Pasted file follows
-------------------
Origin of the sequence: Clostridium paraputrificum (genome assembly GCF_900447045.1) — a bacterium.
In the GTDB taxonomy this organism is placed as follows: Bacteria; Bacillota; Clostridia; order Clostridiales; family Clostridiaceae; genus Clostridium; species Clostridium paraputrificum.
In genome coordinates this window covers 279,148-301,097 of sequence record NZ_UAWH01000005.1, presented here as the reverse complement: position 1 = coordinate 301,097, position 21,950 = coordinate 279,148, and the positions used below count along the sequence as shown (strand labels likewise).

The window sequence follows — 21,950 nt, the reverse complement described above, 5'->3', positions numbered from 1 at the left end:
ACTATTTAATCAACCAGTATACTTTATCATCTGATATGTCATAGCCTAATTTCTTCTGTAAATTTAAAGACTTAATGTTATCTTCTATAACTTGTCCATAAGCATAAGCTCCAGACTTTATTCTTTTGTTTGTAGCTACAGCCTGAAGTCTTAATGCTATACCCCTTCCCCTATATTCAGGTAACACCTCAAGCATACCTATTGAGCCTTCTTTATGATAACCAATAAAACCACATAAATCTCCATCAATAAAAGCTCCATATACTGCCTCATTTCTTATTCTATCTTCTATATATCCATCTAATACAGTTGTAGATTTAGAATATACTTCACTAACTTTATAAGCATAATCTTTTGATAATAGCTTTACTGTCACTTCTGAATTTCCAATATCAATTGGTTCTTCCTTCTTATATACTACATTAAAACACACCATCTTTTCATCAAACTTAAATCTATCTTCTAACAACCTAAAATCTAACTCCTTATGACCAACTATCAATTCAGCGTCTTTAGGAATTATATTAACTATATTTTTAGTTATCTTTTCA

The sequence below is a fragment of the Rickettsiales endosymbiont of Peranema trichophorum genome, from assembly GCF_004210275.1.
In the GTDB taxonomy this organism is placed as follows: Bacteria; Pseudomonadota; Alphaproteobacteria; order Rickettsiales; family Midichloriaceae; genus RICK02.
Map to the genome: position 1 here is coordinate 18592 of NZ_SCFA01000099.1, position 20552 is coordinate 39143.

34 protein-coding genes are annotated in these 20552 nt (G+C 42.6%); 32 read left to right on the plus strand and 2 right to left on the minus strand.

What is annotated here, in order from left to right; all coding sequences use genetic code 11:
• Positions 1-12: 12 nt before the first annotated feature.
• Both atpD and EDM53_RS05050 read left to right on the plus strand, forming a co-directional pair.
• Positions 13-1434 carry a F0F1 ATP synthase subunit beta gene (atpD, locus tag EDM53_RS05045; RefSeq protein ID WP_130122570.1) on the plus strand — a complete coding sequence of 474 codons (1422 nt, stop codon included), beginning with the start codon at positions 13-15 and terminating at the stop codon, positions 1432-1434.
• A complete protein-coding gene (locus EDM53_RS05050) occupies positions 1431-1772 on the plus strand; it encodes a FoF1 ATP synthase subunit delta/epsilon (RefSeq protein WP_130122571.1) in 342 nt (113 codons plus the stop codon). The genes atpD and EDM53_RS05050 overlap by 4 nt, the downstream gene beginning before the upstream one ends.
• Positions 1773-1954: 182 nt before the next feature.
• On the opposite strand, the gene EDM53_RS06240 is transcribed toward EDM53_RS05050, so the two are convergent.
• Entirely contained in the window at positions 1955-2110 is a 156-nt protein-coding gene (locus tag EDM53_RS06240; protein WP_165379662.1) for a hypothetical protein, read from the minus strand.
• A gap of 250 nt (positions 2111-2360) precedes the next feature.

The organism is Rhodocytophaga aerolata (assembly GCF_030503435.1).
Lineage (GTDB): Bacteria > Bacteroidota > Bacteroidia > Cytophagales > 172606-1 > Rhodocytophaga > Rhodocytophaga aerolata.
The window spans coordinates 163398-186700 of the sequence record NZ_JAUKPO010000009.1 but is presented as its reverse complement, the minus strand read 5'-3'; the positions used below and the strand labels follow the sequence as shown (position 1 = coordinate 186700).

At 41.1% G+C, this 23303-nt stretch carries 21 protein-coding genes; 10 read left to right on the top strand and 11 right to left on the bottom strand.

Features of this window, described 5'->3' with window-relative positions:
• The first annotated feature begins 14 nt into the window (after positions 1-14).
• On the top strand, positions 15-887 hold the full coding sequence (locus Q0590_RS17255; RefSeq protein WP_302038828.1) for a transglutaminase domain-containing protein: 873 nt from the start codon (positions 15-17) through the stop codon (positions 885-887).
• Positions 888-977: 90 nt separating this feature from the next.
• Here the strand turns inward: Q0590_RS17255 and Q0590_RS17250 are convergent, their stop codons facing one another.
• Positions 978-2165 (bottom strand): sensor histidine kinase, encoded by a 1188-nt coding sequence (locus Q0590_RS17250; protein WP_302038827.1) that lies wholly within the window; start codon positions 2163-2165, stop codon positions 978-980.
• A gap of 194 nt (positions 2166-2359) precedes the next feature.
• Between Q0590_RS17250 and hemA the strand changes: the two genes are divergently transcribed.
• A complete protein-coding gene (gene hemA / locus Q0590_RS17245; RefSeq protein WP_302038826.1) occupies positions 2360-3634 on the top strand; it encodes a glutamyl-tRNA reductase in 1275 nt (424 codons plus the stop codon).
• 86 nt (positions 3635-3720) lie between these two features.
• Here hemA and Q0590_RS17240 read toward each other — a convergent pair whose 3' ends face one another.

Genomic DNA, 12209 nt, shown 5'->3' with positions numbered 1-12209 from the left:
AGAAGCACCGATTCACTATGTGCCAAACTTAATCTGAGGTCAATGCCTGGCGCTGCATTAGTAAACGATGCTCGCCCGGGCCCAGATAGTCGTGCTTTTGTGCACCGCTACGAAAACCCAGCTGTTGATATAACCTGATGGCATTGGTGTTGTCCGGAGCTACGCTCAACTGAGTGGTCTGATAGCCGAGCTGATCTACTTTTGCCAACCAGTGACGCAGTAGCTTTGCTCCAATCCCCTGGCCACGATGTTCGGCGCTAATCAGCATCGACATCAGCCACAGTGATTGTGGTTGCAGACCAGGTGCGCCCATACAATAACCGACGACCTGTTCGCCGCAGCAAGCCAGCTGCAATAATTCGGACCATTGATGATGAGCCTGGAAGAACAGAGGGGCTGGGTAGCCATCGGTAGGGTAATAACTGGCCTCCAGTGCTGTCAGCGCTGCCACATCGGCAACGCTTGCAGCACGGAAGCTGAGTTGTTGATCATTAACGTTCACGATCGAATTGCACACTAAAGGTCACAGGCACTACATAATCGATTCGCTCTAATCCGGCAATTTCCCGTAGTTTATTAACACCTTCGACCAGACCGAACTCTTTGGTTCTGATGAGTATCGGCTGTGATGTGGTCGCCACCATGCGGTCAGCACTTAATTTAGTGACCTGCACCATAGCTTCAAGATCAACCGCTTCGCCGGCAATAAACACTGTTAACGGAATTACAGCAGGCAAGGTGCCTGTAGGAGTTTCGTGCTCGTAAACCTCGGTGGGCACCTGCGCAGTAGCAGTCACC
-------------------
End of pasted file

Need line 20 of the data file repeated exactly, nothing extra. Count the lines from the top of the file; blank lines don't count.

Lineage (GTDB): Bacteria > Bacteroidota > Bacteroidia > Cytophagales > 172606-1 > Rhodocytophaga > Rhodocytophaga aerolata.